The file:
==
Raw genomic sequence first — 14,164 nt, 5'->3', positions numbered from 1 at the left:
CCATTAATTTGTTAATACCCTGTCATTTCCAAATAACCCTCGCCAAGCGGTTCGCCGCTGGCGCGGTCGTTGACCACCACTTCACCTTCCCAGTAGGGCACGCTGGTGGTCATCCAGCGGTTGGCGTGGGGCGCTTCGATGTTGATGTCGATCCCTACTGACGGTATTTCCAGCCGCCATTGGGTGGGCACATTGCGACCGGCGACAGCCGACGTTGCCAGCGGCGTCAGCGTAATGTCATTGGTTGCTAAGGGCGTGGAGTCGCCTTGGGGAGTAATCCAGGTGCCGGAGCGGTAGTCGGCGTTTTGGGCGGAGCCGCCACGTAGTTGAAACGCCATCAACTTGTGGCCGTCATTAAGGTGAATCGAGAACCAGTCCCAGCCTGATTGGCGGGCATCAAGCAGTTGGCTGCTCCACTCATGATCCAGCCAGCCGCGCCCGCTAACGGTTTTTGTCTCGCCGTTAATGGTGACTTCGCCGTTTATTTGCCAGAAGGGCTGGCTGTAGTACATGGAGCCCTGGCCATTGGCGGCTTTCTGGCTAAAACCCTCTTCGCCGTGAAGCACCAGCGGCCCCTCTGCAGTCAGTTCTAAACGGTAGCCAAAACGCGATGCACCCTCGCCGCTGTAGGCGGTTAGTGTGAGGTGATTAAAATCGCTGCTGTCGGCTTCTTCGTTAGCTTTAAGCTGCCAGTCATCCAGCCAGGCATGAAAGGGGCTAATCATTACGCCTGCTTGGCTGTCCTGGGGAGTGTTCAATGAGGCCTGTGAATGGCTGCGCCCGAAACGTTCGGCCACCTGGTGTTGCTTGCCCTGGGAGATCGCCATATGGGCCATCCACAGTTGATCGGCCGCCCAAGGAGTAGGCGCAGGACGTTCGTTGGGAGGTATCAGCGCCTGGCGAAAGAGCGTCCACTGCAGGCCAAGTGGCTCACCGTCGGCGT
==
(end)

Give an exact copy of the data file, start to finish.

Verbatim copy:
Raw genomic sequence first — 14,164 nt, 5'->3', positions numbered from 1 at the left:
CCATTAATTTGTTAATACCCTGTCATTTCCAAATAACCCTCGCCAAGCGGTTCGCCGCTGGCGCGGTCGTTGACCACCACTTCACCTTCCCAGTAGGGCACGCTGGTGGTCATCCAGCGGTTGGCGTGGGGCGCTTCGATGTTGATGTCGATCCCTACTGACGGTATTTCCAGCCGCCATTGGGTGGGCACATTGCGACCGGCGACAGCCGACGTTGCCAGCGGCGTCAGCGTAATGTCATTGGTTGCTAAGGGCGTGGAGTCGCCTTGGGGAGTAATCCAGGTGCCGGAGCGGTAGTCGGCGTTTTGGGCGGAGCCGCCACGTAGTTGAAACGCCATCAACTTGTGGCCGTCATTAAGGTGAATCGAGAACCAGTCCCAGCCTGATTGGCGGGCATCAAGCAGTTGGCTGCTCCACTCATGATCCAGCCAGCCGCGCCCGCTAACGGTTTTTGTCTCGCCGTTAATGGTGACTTCGCCGTTTATTTGCCAGAAGGGCTGGCTGTAGTACATGGAGCCCTGGCCATTGGCGGCTTTCTGGCTAAAACCCTCTTCGCCGTGAAGCACCAGCGGCCCCTCTGCAGTCAGTTCTAAACGGTAGCCAAAACGCGATGCACCCTCGCCGCTGTAGGCGGTTAGTGTGAGGTGATTAAAATCGCTGCTGTCGGCTTCTTCGTTAGCTTTAAGCTGCCAGTCATCCAGCCAGGCATGAAAGGGGCTAATCATTACGCCTGCTTGGCTGTCCTGGGGAGTGTTCAATGAGGCCTGTGAATGGCTGCGCCCGAAACGTTCGGCCACCTGGTGTTGCTTGCCCTGGGAGATCGCCATATGGGCCATCCACAGTTGATCGGCCGCCCAAGGAGTAGGCGCAGGACGTTCGTTGGGAGGTATCAGCGCCTGGCGAAAGAGCGTCCACTGCAGGCCAAGTGGCTCACCGTCGGCGT